Academic Resource Center

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Organizing Information

There are many methods available for organizing information. Sometimes only one method is necessary, at other times multiple organizational methods may be useful. Find those that suit your needs and use them.

Outlining
Many students use outlines as they read and after taking class notes. This method is useful in showing the sequence of events, in demonstrating connections between events, and in indicating important details. The disadvantage is that it can become quite lengthy and involved if material is not adequately condensed.

Summarizing
A summary consists of main ideas and major supporting details. It is written in paragraph form and should always be shorter than the material being summarized. The first sentence should state the main point of the thesis and the subsequent sentences should incorporate the significant details.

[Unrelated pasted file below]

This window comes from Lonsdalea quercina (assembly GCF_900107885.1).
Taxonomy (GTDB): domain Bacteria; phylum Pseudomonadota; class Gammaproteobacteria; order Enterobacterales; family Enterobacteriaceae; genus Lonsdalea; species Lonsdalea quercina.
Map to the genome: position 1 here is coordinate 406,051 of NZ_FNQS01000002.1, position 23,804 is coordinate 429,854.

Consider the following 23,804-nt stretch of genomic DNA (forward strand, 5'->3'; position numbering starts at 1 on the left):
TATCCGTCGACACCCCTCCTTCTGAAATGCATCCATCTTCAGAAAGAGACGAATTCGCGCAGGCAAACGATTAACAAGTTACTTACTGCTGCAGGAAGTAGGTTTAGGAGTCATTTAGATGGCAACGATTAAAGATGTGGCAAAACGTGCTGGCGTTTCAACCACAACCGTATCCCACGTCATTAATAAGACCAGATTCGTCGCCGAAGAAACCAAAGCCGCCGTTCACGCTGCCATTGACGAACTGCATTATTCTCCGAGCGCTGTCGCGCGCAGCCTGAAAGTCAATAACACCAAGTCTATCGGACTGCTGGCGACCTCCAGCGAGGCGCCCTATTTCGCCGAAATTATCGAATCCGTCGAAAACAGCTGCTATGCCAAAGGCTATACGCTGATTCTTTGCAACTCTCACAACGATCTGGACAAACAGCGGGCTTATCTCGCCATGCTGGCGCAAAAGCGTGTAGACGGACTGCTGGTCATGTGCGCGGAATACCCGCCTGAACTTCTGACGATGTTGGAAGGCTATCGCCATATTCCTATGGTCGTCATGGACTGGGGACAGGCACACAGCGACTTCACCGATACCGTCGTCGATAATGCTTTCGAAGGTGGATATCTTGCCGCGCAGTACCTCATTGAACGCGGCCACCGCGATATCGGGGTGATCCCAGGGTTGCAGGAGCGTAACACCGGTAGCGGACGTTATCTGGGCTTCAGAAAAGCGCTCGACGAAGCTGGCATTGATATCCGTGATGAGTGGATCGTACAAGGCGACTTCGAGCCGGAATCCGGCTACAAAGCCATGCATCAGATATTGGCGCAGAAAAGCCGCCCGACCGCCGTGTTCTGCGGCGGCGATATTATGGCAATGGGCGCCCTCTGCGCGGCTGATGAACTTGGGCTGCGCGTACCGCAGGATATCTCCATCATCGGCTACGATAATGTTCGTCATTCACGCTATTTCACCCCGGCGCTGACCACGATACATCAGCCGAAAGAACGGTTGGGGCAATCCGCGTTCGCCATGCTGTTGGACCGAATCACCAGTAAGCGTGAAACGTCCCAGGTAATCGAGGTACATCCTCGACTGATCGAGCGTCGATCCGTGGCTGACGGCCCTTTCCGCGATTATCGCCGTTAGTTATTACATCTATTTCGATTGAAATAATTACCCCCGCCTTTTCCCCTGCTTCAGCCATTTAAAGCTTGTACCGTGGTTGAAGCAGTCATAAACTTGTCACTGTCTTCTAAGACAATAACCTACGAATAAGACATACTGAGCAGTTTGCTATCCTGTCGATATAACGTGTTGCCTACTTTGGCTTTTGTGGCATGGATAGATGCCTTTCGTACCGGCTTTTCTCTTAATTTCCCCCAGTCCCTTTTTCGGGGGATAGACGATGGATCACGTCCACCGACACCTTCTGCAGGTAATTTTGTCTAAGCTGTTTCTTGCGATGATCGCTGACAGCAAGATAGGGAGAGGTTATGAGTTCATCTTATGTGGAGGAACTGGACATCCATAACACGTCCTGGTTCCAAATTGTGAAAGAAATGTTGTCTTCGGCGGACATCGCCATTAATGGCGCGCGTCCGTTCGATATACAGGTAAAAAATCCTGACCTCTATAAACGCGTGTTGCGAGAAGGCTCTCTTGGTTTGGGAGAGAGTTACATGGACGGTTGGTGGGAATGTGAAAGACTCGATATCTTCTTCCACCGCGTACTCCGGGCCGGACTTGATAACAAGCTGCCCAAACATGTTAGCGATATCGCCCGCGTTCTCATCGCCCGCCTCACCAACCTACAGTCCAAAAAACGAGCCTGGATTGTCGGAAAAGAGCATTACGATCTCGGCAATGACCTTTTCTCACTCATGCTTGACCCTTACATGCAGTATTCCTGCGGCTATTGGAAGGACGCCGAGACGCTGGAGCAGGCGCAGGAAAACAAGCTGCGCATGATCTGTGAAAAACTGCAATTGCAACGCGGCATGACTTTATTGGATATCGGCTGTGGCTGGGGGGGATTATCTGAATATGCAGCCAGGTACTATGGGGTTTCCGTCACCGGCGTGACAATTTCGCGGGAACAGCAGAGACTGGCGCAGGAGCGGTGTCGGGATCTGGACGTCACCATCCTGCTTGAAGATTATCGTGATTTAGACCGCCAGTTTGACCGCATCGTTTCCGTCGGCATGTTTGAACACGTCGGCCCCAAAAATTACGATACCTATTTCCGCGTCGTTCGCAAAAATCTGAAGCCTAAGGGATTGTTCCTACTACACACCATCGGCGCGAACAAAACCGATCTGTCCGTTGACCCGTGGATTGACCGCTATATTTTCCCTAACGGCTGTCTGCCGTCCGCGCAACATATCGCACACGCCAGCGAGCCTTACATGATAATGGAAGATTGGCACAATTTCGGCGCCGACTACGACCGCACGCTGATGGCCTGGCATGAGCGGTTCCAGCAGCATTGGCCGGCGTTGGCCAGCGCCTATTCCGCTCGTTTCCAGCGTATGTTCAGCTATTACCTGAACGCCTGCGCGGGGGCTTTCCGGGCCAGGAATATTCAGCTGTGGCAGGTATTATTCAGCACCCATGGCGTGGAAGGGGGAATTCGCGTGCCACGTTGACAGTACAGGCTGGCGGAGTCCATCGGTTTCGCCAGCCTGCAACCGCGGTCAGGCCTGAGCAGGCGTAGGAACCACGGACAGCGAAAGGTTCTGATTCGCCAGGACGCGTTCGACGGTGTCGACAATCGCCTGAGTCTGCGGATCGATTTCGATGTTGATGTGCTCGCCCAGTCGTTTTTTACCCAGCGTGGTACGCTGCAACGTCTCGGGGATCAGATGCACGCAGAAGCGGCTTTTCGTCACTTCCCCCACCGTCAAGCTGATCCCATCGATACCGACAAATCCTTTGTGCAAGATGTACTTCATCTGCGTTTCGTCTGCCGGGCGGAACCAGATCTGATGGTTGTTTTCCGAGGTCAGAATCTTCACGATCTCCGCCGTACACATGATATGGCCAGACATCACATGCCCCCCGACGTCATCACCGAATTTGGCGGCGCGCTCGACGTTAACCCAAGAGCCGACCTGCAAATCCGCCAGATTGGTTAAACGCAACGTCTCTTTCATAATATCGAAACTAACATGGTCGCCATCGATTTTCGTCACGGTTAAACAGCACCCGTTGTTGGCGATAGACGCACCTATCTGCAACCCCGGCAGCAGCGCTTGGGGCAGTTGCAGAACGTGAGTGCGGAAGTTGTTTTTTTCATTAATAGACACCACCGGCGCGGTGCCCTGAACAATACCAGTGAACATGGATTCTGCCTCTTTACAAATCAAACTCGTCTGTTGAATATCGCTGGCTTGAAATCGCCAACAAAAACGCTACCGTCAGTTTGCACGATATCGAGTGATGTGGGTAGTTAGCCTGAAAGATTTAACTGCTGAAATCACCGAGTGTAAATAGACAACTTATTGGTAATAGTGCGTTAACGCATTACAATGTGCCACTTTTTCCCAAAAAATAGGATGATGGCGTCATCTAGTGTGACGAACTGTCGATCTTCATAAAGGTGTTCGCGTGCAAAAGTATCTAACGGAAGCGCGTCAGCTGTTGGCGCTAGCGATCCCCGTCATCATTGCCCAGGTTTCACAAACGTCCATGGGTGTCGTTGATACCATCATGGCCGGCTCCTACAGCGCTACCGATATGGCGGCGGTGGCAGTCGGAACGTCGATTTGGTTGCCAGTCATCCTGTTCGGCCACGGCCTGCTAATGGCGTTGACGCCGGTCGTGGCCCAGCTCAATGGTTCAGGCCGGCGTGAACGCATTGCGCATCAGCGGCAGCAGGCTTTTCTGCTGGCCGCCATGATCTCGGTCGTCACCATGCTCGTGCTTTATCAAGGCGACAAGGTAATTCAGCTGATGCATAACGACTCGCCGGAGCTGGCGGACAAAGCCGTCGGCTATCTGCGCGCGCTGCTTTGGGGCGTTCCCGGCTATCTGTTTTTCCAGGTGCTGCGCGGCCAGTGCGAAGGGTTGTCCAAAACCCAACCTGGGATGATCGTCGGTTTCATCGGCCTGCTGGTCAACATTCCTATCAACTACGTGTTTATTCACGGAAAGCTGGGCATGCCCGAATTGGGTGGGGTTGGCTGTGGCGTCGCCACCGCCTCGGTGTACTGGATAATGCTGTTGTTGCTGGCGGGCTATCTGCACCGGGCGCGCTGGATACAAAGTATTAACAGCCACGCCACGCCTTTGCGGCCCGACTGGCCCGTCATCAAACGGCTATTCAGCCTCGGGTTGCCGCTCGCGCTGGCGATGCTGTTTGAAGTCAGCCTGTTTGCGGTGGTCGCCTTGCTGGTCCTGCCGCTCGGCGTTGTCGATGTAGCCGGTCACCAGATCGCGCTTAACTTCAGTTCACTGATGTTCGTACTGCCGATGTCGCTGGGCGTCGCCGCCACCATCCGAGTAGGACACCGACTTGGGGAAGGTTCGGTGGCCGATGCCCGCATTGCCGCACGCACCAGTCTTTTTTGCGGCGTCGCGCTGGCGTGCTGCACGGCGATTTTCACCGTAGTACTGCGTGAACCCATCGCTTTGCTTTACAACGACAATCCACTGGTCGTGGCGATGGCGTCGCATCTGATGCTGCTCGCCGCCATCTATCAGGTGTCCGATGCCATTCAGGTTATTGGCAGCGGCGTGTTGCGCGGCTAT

Idea charting
Separating main concepts into columns on a page and then listing the supporting facts can help to organize the parts and show connections among concepts. This is done by writing the major concept at the top of the column, writing headings for supporting points at intervals down the column, and then filling in the details. This can show comparisons between columns, can be used for cause-effect relationships, for sequencing, and for interrelationships among ideas.

Mapping
Mapping is a visual system of condensing material to show relationships and importance. A map is a diagram of the major points that support a central topic, with significant subpoints. Mapping can improve memory by grouping material in a highly visual way and it is a quick reference for overviewing an article or a chapter.

Fact cards
For learning vocabulary, formulas, dates, people, or events, fact cards will allow you to learn each term or concept and to put the pieces together and take them apart. This method is helpful for objective, fact-oriented tests. They are an excellent method of self-testing.